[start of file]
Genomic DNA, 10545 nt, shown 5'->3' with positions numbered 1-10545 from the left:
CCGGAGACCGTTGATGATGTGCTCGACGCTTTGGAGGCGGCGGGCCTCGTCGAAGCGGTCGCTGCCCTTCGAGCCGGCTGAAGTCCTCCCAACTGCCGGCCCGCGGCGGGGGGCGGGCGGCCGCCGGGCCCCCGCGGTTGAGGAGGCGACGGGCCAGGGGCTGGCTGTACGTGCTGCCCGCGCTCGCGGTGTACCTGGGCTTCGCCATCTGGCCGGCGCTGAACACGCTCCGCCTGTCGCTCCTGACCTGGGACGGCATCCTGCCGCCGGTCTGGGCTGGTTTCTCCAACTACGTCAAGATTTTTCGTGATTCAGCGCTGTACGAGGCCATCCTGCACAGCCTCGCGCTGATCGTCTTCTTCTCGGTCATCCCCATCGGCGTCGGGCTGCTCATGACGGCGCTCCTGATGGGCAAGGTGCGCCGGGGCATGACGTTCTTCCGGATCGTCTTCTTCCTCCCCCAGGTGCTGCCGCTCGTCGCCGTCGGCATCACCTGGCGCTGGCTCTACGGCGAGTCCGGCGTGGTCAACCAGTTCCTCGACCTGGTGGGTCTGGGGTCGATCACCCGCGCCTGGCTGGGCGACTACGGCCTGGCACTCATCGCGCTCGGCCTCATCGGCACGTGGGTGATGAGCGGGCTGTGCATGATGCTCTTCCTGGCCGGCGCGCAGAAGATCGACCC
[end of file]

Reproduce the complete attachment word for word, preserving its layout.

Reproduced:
Genomic DNA, 10545 nt, shown 5'->3' with positions numbered 1-10545 from the left:
CCGGAGACCGTTGATGATGTGCTCGACGCTTTGGAGGCGGCGGGCCTCGTCGAAGCGGTCGCTGCCCTTCGAGCCGGCTGAAGTCCTCCCAACTGCCGGCCCGCGGCGGGGGGCGGGCGGCCGCCGGGCCCCCGCGGTTGAGGAGGCGACGGGCCAGGGGCTGGCTGTACGTGCTGCCCGCGCTCGCGGTGTACCTGGGCTTCGCCATCTGGCCGGCGCTGAACACGCTCCGCCTGTCGCTCCTGACCTGGGACGGCATCCTGCCGCCGGTCTGGGCTGGTTTCTCCAACTACGTCAAGATTTTTCGTGATTCAGCGCTGTACGAGGCCATCCTGCACAGCCTCGCGCTGATCGTCTTCTTCTCGGTCATCCCCATCGGCGTCGGGCTGCTCATGACGGCGCTCCTGATGGGCAAGGTGCGCCGGGGCATGACGTTCTTCCGGATCGTCTTCTTCCTCCCCCAGGTGCTGCCGCTCGTCGCCGTCGGCATCACCTGGCGCTGGCTCTACGGCGAGTCCGGCGTGGTCAACCAGTTCCTCGACCTGGTGGGTCTGGGGTCGATCACCCGCGCCTGGCTGGGCGACTACGGCCTGGCACTCATCGCGCTCGGCCTCATCGGCACGTGGGTGATGAGCGGGCTGTGCATGATGCTCTTCCTGGCCGGCGCGCAGAAGATCGACCC